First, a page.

LOS ANGELES - The U.S. recorded the highest-ever number of new COVID-19 cases in one day with 88,251 counted Thursday — more than any other day since the first U.S. case was counted on Jan. 21.
Thursday’s death toll approached 1,000, with 971 deaths recorded, bringing the total death count in the U.S. to more than 229,000.
On Friday, the United States surpassed 9 million confirmed COVID-19 cases, according to data from Johns Hopkins University, as health officials prepared for what they say may be a devastating winter amid the recent surge of cases in the country.
The U.S. added 500,000 COVID-19 cases in just one week, breaking yet another record. In that span, the U.S. averaged roughly 71,000 new cases per day, the New York Times reported.
Despite the rise in infections, officials in many U.S. states being hit hard by the virus are resisting taking stronger action to stop the spread, even as the fall resurgence strains hospitals.
The number of new infections reported daily is on the rise in 47 states. They include Nebraska and South Dakota, where the number of new cases topped previous highs for each state.
Residents line up at a mobile COVID-19 test center staffed by members of the Wisconsin National Guard on the grounds of Miller Park on October 29, 2020 in Milwaukee, Wisconsin. (Photo by Scott Olson/Getty Images)
The record increases in new cases have eclipsed the spikes that set off national alarms last spring and summer. During those outbreaks, first in the Northeast and then in Sun Belt states, many governors closed schools and businesses and restricted public gatherings.
Over the past two weeks, more than 76,000 new virus cases have been reported daily in the U.S. on average, up from about 54,000 in mid-October, according to Johns Hopkins University. Deaths, which usually lag case numbers and hospitalizations, are also rising, from about 700 to more than 800 a day.
Nevertheless, many officials have resisted calls to enact measures like statewide mask mandates or stricter curbs on the size of gatherings, casting the response to the virus as a matter of individual decision-making.
“At the end of the day, personal responsibility is the only way. People will either choose or not choose to social distance, or choose to wear a mask or not,” said Tennessee Gov. Bill Lee, a Republican. “What we can do is to remind them is that personal responsibility can protect them.”
Lee's state is among those without a blanket mask mandate, despite a study released this week showing that areas of Tennessee where people are not required to wear them are seeing the most hospitalizations.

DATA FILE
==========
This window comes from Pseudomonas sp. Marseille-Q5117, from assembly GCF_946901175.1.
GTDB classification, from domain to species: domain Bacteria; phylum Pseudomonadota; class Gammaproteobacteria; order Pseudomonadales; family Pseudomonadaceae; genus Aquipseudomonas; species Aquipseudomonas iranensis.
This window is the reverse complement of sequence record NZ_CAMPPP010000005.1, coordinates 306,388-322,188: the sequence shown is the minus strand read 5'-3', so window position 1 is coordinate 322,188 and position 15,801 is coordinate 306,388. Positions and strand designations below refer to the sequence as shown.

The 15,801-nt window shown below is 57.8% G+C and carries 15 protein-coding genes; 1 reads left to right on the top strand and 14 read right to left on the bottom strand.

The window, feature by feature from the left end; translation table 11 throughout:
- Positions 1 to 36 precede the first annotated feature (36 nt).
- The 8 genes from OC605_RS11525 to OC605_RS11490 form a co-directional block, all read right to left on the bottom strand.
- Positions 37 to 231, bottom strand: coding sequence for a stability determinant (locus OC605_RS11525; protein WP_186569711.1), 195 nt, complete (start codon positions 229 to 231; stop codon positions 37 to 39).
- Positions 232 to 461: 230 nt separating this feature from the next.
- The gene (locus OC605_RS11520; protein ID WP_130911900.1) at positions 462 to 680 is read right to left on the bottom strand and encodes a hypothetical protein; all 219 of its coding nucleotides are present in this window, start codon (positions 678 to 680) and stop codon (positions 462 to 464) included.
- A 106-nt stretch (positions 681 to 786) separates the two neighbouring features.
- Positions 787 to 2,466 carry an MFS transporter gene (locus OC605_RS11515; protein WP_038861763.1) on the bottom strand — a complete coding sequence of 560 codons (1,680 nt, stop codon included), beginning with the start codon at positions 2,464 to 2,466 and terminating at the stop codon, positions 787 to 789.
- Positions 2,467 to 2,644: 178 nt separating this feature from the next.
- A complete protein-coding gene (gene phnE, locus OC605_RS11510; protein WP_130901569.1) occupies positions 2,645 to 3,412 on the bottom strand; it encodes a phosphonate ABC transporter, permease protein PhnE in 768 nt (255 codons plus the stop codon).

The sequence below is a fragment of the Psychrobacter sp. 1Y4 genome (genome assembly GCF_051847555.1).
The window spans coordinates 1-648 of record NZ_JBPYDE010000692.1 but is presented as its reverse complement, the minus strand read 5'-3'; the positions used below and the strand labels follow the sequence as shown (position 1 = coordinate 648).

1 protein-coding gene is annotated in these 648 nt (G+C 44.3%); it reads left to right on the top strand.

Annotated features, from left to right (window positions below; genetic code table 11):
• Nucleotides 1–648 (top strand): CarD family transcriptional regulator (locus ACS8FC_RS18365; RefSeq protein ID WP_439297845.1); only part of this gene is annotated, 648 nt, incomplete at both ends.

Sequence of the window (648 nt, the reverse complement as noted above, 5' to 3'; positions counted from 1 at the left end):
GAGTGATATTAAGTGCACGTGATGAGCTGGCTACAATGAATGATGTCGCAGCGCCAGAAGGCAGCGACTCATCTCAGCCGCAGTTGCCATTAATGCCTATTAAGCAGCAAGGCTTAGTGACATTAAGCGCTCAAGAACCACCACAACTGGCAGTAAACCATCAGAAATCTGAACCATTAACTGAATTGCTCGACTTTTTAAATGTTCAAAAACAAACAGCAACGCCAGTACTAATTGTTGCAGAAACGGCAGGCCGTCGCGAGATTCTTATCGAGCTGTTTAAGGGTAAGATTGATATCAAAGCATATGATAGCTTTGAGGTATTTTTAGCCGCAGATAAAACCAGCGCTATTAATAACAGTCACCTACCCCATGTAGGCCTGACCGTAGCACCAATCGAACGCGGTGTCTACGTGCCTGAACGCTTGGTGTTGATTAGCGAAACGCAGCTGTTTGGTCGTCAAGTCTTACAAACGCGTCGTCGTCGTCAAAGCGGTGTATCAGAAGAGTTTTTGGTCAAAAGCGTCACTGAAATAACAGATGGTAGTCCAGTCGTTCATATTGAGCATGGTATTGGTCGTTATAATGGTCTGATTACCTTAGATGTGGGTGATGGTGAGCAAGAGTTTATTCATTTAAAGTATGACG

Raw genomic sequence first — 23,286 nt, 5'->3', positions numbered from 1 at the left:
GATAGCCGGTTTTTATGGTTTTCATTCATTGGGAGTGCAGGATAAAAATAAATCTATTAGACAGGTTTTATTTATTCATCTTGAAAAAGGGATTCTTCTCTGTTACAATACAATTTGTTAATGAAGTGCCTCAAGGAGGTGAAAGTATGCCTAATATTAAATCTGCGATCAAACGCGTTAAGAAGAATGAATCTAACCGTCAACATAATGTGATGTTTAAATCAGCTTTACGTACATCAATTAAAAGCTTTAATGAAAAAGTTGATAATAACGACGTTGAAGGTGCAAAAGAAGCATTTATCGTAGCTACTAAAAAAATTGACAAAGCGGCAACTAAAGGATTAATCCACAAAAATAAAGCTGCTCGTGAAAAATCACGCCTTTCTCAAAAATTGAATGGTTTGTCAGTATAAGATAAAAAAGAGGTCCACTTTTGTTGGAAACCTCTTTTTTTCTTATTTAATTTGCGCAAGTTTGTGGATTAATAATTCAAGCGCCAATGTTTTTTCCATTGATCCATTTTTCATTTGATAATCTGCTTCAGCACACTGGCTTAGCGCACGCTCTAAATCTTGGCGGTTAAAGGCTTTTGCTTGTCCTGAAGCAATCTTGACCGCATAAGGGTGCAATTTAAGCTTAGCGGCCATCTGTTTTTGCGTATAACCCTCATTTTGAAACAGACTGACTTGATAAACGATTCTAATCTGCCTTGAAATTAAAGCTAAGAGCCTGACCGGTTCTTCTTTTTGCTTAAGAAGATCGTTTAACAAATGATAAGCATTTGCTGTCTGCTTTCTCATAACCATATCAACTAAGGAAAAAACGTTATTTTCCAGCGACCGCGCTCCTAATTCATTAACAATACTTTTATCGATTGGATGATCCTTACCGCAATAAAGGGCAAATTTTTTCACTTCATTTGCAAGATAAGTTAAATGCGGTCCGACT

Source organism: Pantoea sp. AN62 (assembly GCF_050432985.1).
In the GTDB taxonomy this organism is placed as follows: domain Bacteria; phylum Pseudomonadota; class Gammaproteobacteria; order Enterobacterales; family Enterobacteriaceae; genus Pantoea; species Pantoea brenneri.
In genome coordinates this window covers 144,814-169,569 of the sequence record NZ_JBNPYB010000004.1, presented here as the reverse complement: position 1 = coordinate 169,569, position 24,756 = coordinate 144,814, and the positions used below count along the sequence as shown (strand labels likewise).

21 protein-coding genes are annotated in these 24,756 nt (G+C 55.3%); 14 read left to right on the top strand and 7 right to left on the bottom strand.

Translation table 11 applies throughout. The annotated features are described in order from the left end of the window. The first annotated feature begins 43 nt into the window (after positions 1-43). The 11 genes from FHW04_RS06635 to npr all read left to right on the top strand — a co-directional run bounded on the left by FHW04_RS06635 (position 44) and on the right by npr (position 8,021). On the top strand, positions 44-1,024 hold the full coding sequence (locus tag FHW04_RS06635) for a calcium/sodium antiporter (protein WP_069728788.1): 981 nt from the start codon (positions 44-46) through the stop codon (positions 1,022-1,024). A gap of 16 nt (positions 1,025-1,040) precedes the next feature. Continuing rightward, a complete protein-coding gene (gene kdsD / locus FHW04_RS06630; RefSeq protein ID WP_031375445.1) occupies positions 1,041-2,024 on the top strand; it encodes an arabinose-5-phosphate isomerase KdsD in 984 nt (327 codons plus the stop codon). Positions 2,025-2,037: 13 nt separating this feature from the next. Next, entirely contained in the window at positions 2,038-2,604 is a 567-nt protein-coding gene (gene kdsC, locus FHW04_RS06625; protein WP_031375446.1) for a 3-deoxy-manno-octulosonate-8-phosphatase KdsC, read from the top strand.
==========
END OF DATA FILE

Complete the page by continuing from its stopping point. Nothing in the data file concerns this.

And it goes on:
In Iowa, where a record 606 coronavirus patients were hospitalized Friday, one health expert said officials there had been too quick to reopen, along with several neighboring states.
“If we follow the course that the other Midwestern states like Wisconsin, North Dakota and South Dakota have, we’re going to have trouble keeping up,” said Dr. Ravi Vemuri, an infectious disease specialist at MercyOne hospitals.
Republican Gov. Kim Reynolds, who has rejected mask requirements and said Iowans must learn to live with the virus, continued this week to downplay efforts to contain it.
Kansas Gov. Laura Kelly, a Democrat, has repeatedly tried to impose restrictions but been stymied by the Republican-controlled legislature. She is considering calling lawmakers into a special session to impose a statewide mask mandate.
In Wisconsin, where the virus has raged since September, Democratic Gov. Tony Evers pleaded with residents this week to shelter in place to slow the spread. Evers issued a formal stay-at-home order in March, but the state's conservative Supreme Court struck it down in May. He was subsequently sued over a mask mandate and limits on gatherings in bars and restaurants.
In Utah, Republican Gov. Gary Herbert has ordered mask mandates and limited social gatherings to 10 people or fewer only in counties with the highest transmission rates, not the entire state. The latter measure includes exceptions for religious services and school events.
“This is not an easy thing to enforce. As you drive down the road, you talk about people getting tickets for speeding, but how many are actually speeding?" Herbert said when asked about his resistance to broader mandates.
The Associated Press contributed to this story.